#1417 | Sunday, June 23rd 2002
Me and my mate Matt had just been playing tennis at Robin Park, Wigan. We had finished playing, and had gone to the local Tesco supermarket to collect some post-match refreshments.

We always turn the radio on and sing along to our favourite songs whenever we are driving, and on the way to Tesco, the DJ's sounded very serious and was playing continuous tunes with very little speech except for ocassional comments on the tragic events currently unfolding.

At the time, we had no idea what he was talking about, although we had very quickly picked up that this was a very serious incident. We arrived at Tesco, and walking into the shop you are faced by a wall of televisions. Imagine listerally hundreds of TV's glaring at you with the horrendous image of the burning Twin Towers. We both looked at each other and were completely speechless.

Our normally lively journey home was sat in complete silence.

Ben Crooks | 20 | United Kingdom

#1404 | Wednesday, June 19th 2002
I'll start by stating that September 11th is my birthday.
Like every day, I was at work, and I was sitting at my boss' office checking something out with him, when one of my coworkers stormed in and said that we should come and see the news, because a plane hit the WTC, and that while she was watching the live coverage, another one hit the other building. We didn't know what it was, we just rushed to the lounge where the TV is at, and watched, totally shocked, how the Pentagon is hit, and how the buildings collapse. I drove home totally mute, and had to go out to dinner with my parents and sister, since 'after all, I am not to blame, and it's still my birthday'.

I remember just watching the news and thinking of bad American movies, and telling myself it just can't be true.

Amit Lev | 20 | Israel

#1399 | Saturday, June 15th 2002
First I would like to respond to another person's post, becuase I think he needs to know the truth behind his accusations. I don't want to turn this into a discussion group, but I believe these are things that need to be clarified.

Here is a quote from his post: "Where were you on August 6, 1945? Oh, don't you recognize that date? That's the date that "good ol USA" whiped an entire city off the face of the earth, and then again on August 9, 1945."

The US did target, and attack civilians in Hiroshima, and Nagasaki. The reason behind this was not to kill as many civilians as we could, or to even flex our muscles, it was to save lives. If the US, or the Russians invaded Japan the entire country would have been decimated, and the result would have been millions of more dead Japanese, Americans, and Russians. The bombs forced an end to the war, and prevented any more people from dying.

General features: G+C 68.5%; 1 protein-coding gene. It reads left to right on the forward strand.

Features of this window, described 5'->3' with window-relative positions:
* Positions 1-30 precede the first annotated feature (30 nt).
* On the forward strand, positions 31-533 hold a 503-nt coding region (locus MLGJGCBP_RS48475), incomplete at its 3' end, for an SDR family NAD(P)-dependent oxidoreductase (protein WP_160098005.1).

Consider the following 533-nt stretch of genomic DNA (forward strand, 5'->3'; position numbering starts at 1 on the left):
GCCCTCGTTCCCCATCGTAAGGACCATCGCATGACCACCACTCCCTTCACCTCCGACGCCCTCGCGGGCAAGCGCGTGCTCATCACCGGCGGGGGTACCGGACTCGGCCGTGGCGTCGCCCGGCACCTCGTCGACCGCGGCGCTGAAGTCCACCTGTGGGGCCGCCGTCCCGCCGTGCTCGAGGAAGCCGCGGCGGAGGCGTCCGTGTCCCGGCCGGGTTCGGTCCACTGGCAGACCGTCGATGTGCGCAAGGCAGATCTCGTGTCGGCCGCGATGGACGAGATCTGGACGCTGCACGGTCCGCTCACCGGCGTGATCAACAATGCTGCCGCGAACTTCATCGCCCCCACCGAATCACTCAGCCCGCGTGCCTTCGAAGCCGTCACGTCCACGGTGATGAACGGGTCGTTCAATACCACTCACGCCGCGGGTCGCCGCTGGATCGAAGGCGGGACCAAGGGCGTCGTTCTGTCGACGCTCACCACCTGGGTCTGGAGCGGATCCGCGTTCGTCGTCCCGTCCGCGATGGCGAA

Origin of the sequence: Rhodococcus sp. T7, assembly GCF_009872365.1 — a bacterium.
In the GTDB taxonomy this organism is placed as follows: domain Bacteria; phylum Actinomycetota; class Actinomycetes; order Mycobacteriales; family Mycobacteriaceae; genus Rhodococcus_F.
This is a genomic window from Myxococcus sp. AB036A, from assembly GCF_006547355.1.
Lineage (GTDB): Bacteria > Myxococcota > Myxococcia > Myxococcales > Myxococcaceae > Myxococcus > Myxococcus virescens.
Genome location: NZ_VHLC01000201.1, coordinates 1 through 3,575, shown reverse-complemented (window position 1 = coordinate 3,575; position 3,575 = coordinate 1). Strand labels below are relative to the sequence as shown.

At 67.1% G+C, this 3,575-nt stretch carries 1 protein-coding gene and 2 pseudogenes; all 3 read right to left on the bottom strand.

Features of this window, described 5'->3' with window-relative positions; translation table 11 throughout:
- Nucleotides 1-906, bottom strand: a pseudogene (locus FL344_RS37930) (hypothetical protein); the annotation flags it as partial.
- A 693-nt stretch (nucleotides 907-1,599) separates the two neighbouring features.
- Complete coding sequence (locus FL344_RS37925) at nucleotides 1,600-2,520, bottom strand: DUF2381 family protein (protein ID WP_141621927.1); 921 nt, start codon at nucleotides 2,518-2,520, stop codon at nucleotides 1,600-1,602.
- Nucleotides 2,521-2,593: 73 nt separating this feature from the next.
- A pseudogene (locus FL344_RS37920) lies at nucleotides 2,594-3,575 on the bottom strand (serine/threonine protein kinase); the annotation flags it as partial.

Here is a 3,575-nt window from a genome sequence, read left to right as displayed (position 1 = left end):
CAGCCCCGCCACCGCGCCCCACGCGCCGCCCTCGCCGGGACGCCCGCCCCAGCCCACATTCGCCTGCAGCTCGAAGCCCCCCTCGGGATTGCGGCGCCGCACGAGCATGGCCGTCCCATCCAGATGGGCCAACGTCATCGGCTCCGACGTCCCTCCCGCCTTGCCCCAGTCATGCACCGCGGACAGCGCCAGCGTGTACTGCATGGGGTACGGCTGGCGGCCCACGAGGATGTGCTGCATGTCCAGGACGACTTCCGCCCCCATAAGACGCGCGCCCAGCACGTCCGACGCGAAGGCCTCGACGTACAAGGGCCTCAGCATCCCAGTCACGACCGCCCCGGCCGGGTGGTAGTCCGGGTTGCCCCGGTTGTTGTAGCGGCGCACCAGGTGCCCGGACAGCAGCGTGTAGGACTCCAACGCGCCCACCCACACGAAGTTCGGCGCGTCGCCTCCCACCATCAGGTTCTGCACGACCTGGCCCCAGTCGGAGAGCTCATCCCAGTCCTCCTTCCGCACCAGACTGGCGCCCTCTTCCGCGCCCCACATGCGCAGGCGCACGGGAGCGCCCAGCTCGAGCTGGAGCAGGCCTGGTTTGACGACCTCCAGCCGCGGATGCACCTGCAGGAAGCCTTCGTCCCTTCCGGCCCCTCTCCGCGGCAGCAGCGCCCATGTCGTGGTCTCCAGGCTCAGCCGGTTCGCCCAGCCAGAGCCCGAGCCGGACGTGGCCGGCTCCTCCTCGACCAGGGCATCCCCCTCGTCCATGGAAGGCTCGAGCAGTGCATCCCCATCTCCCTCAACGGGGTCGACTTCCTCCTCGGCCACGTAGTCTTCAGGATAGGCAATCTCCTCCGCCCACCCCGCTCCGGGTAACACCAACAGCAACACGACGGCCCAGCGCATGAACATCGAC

On to the next: "And it's been conveniently forgotten that while the Japanese only attacked military targets during WWII, America saw fit to destroy millions of innocent lives."

First of all millions of poeple did not die. Estimates cover a large range of numbers, but it's safe to say that only about 240,000 people were killed in the attacks. Still a significant number of people but nowhere near "millions".
That said, in response to the first part of your statement I say you should ask the people of Nan King if the Japanese only attacked military targets in WWII. Also, it's clear that if Japan got the bomb first they would not have hesitated to use to use it.

I just had to get that off of my chest. I want to thank you for this site. You really are doing a service.

Jeremy | 20 | Washington

#1370 | Tuesday, June 4th 2002
I was sitting at my computer when it happened. I had TechTV on in the background.

I was surfing around a bit, when my Fiance called and told me to turn on the news.

I fliped it over, not quite sure what I was looking at for a momment.

Once everything came into focus, I had about half a second before I saw the second plane hit. I believe there was about 10 minutes of phone silence.

Quite a emotional momment.

Jah Bless

mike | 20 | Washington

#1321 | Sunday, May 26th 2002
It's amazing to me that even now, almost June of 2002, the images and memories of September 11th can still bring me to tears instantly. I'm from Cleveland, but attend Heidelberg College in Tiffin, Ohio, about 2 hours away from Cleveland. I was asleep, and around 8:45am, one of my best friends, Dave, an internaional student from Northern Ireland, called me and just said to turn on my TV. We hung up, and in my sleepy daze, I managed to turn on my TV. I remember not being able to talk; I couldn't even close my mouth. About 10 minutes had passed when there was a knock on my door. Dave had walked over, and we just stared at each other and hugged. We continued watching the news, and as I made phone calls to Cleveland to check on my family, as well as some of my friends on campus. I opened my door, and soon, my room was full of international as well as American students watching the news in shock and disbelief. I remeber so vividly the images of those poor people jumping to their deaths from the towers. I remember worrying about my brother, who is in the Army, being called into active duty. As a political science major, I also thought about the inevitable and potential effects September 11th would have on the entire world. While I recognize that the United States of America is not without faults, I feel such strong emotions when I see the flag, or see my brother in his uniform, or hear patriotic songs. There will never be enough words to desribe what September 11th meant to Americans.
Christi Stefanik | 20 | Ohio

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